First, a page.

FAQs

Natural Stone FAQs

How do I calculate square feet?
length x width = square feet

How do I calculate cubic feet?
length x width x height = cubic feet

How many square feet does 1 ton of thin stone cover?
On average 1 ton of thin stone will cover 100-120 square feet.

How many square feet does 1 ton of irregular flagstone stone cover?
On average 1 ton of irregular flagstone will cover 80-100 square feet.

How do I know how much a boulder weighs?
A 3’x3’x3’ boulder weighs approximately 1 ton.

Gravel & Aggregate FAQs

What is the average coverage per ton?

A good rule of thumb is that one ton of sand or gravel (1-1/4″ or smaller) will cover an area of 100 square feet at a depth of two inches*. Coverage decreases as the size of the aggregate increases.

What is Crusher Run?

Often called 21A or #26, Crusher Run is a crushed gravel that has “fines,” or granite dust, mixed in. Crusher Run packs well and is ideal for driveways or as a substrate to create a level base for patios, walkways, or retaining walls.

Which gravel should I use for a French Drain?

#57 clean stone is commonly used for driveways and French drains. Water flows well through it, and the pieces are large enough so that they won’t fall though the drainage holes in the pipe used for this type of drain.

What is the difference between masonry sand & coarse “concrete” sand?

Masonry sands have a fine consistency and are mixed with mortar or cement. The fine grains also make it a good choice for children’s sandboxes or to put underneath the liner of an above-ground pool. Coarse sand is very much like beach sand. Applications vary, but it is used largely as the second layer (on top of the Crusher Run) in the base of a patio or walkway.

I expanded a dry creek bed that I installed last year and the color of the gravel doesn’t match. Why?

Gravels and other aggregates are natural products, therefore the color, size and texture will vary each time the stock is replenished.

Besides driveways, drains and basis for patio construction, in what other ways can I use gravel or aggregates for landscaping?

Depending on the size of the aggregate, you can use them in dry creek beds, waterfalls, as a garden accent, borders, and for dog runs. Use larger river rocks under the eaves of you house to limit runoff and in low spots to reduce standing water. Carefully placed aggregates can reduce or eliminate erosion in areas of heavy water flow. Aggregates have a variety of functions from practical to cosmetic.

Pavers FAQs

How to prep your patio area?

Before digging, call your local utility companies to help ensure all plumbing, cable or electrical lines are marked.

How to plan for drainage?

We will plan for a quarter inch drop in elevation for every two feet of distance. This will ensure your patio has a slight slope for water drainage, away from the home’s foundation and toward an area that can handle moisture preferably an existing drainage area.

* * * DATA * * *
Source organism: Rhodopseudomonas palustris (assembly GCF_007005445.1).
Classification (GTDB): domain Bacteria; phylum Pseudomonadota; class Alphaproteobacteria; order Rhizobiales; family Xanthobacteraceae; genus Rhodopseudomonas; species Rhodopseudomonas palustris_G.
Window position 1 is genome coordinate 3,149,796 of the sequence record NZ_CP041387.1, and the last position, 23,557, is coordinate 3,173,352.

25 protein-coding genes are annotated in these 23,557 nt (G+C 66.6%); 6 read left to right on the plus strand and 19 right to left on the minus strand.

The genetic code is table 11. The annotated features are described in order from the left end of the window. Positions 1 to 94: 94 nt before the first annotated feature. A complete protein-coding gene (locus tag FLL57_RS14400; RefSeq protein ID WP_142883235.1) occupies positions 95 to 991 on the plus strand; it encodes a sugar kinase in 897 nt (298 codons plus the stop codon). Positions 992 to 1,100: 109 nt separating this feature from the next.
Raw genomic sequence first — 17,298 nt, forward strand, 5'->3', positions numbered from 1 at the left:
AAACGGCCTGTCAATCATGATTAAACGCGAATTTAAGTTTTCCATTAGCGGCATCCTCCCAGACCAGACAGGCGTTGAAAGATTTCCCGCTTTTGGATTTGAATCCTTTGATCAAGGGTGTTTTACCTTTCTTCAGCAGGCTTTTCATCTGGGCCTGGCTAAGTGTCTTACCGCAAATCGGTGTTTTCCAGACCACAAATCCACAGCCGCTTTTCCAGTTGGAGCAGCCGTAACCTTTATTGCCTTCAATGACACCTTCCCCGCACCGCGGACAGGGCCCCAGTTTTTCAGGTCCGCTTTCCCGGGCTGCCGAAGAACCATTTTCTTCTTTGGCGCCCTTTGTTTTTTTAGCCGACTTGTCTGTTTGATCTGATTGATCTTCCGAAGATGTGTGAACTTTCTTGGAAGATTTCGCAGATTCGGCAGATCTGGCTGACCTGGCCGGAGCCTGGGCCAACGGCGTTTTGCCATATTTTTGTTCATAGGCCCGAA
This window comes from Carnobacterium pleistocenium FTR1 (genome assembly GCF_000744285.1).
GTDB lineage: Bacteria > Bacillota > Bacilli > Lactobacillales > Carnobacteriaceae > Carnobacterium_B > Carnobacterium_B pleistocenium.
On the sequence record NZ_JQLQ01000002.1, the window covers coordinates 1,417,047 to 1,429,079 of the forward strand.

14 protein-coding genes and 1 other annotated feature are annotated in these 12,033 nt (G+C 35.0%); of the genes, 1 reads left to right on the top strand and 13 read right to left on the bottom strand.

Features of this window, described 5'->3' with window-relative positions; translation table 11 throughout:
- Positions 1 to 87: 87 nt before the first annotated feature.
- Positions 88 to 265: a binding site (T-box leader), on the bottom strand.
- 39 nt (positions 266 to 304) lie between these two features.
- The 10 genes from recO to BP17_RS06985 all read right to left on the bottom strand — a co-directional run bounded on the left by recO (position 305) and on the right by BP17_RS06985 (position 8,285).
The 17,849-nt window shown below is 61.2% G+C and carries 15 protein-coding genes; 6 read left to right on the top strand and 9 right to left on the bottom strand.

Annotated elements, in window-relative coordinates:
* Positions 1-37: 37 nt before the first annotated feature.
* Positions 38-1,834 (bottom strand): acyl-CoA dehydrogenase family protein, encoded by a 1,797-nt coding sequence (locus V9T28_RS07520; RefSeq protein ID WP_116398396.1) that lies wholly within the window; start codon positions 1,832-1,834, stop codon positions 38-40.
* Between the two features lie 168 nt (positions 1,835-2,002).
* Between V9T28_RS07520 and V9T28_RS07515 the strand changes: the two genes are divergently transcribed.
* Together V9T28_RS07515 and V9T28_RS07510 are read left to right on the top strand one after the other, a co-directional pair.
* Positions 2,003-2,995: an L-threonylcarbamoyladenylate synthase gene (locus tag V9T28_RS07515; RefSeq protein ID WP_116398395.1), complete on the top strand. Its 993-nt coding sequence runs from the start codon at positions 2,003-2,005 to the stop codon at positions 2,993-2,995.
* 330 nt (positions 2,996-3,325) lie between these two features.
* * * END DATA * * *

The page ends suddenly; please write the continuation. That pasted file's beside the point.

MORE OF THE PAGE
How to deal with color variations in your pavers?

There tend to be slight variations in color in pavers similar to natural stone.  This can create a patchwork appearance when designing your patio.  We can combat this by blending varying piles of stones or bricks together to create a natural look.

How to keep your patio weed free?

Landscaping cloths to create a barrier between the old soil and the new base of sand will minimize the effort of weeds and unwanted vegetation.  We do this by calculating the square footage of your patio space by multiplying the length by the width and adding 10%.

How to keep pavers from moving?

To help minimize the effect of movement of your pavers, we use additional pavers, a solid cement lip or metal or vinyl edging.  This will also help minimize creeping weeds.

How to pack in the cracks?

To help keep pavers set in place, minimizing weeds and allowing for drainage,  we apply a layer of sand over and between the cracks until they are completely full.

Mulch FAQs

What is the average coverage per cubic yard?

One cubic yard of mulch covers approximately 165 square feet at a depth of two inches.

Are your mulches treated with chemicals?

No, none of our products are treated with chemicals of any kind.

Will the color‐enhanced mulches harm my children or pets?

The dyes used to create the color‐enhanced mulches are safe for children to be around, they won’t harm your pets, and they are eco‐friendly.

Does the dye stain the ground?

No.

Why do I have to re‐mulch my beds every year?

Mulch is composed of the shredded bark of hardwood or pine trees. Since it is biodegradable, the natural effects of the elements break it down after a period of time. As the mulch decomposes, the nutrients it creates are absorbed by the soil. By adding new mulch a few times each year, you’re enhancing the appearance of your beds and you’re enriching the soil naturally, too.

For new mulch beds, a four-inch depth is recommended. When refreshing beds, we recommend a two-inch depth.

What is the advantage to using pine mulch?

Pine mulch is a good alternative for acid‐loving plants such as azaleas and rhododendrons. Pine mulch is not recommended for use on hills and slopes since the bark does not intertwine like hardwood bark.

What about termites?

Mulch is shredded tree bark and termites do not live in the bark. Termites live in the pulp of the wood. If you have a termite warranty for your home, you should check the details regarding mulch application.

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